NBI Annual Review
2001- 2002

Chairman 's Report
Biodiversity Policy&Planning
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Natal National Botanical Garden
Pietermartizburg, Est. 1874

Vistors to the Useful Plants garden

The Natal NBG once again participated in the annual Natal Clivia Show, winning most of the awards, including that for best plant on show.

One of the most popular attractions at the Natal NBG is the Look, Listen, Feel, Smell Garden and with a donation from the Hilton Round Table, it was extended to include a Secret Garden. Devoted to the lighter side of horticulture, this new display features a children's fantasy garden, a 'botanical zoo' containing plants with names such as elephant's foot and bobbejaanstert, and a 'poetry corner' designed to inspire people to put their thoughts to paper while sitting in secluded poetry nooks.

The existing medicinal plant garden was also redeveloped and extended to form a new Useful Garden, displaying plants used for all kinds of purposes, from making beer and weaving mats to curing headaches. The traditional Zulu hut which was part of the original display, was re-thatched and re-oriented to form the focal point of this new garden. An innovative new interpretation label design developed by Garden staff was used to describe the traditional uses of the plants on display.

Despite the lack of a sponsor, three music concerts were held during the year where a concert entrance fee was charged without objection from the public.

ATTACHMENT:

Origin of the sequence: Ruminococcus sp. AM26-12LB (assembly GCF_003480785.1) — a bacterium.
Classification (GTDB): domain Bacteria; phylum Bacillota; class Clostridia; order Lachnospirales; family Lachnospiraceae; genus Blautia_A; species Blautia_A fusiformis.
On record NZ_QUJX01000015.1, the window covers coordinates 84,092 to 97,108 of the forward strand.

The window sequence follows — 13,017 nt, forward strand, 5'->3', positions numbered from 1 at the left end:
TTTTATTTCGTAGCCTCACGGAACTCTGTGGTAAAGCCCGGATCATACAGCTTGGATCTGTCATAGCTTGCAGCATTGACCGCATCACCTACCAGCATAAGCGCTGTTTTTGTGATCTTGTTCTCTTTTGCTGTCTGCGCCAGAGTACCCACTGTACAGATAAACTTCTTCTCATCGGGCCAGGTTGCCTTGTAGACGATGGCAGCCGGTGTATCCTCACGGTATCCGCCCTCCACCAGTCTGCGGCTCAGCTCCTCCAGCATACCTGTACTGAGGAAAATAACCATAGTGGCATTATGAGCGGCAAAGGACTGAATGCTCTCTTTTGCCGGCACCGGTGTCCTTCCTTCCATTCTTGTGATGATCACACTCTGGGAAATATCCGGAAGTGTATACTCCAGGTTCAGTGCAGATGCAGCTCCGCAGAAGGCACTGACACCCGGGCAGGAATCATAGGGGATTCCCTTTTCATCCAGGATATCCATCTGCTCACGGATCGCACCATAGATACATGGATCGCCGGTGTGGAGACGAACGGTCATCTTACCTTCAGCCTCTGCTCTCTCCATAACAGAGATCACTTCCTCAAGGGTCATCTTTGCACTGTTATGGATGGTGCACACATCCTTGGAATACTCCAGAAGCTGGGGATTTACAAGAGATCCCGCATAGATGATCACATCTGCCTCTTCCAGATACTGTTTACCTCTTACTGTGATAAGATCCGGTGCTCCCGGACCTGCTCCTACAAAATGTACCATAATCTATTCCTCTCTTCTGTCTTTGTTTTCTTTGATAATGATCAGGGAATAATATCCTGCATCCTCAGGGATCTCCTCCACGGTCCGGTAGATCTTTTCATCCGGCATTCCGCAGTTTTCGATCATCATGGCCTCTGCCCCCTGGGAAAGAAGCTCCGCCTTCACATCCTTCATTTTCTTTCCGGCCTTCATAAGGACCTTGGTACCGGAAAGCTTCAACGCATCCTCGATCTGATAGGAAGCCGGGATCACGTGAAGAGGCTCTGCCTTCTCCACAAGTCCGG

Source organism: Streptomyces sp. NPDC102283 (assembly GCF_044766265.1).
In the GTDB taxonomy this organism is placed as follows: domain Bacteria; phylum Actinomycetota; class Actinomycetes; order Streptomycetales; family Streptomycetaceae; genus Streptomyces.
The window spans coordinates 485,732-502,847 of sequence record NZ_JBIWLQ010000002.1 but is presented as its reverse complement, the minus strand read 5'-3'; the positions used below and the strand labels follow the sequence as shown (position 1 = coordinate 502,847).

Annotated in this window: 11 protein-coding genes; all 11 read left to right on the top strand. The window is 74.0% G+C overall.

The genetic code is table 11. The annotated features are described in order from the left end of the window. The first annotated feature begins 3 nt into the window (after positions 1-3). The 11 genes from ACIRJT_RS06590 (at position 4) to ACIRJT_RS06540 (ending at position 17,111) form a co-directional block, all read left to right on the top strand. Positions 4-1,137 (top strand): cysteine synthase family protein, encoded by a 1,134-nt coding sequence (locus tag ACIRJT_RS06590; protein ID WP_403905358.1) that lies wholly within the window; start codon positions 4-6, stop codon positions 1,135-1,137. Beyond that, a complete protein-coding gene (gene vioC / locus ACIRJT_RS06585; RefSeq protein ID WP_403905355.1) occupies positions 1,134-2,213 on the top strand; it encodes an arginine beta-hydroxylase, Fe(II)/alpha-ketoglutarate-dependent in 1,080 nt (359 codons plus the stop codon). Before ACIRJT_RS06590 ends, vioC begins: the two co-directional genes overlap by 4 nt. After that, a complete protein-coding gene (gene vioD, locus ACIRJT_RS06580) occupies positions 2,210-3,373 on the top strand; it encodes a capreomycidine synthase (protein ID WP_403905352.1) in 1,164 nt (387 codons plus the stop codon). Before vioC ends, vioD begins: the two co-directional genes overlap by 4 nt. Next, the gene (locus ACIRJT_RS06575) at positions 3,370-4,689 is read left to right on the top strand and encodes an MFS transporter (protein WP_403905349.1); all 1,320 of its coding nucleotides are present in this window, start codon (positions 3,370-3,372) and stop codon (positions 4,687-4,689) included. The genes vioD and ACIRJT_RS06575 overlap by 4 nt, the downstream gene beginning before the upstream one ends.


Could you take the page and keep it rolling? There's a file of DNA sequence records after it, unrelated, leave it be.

Through the Garden's rare and endangered species programme, a number of Kniphofia leucocephala plants were cultivated and made available for return to the wild. Seed and vegetative material were also collected for a joint project with Kwa-Zulu Natal Wildlife to conserve the extremely rare Gerbera aurantiaca.

The Natal NBG is also involved in assisting HIV/AIDS sufferers through the Children in Distress Network (CINDI). The Garden was approached by CINDI to provide propagative material for easily grown indigenous species that are used to treat some of the secondary skin infections commonly experienced by HIV/AIDS patients. After careful consideration, Garden staff agreed to supply material of Bulbine fructescens and Carpobrotus edulis, which are used successfully to treat skin infections. They are non-toxic, easy to grow and need no preparation for use. Plants are supplied to the AIDS Wellness Centre in Pietermaritzburg where they are given to visitors to take home, plant and use. The response has been overwhelming so far and many bags of plants have been delivered to the Centre.


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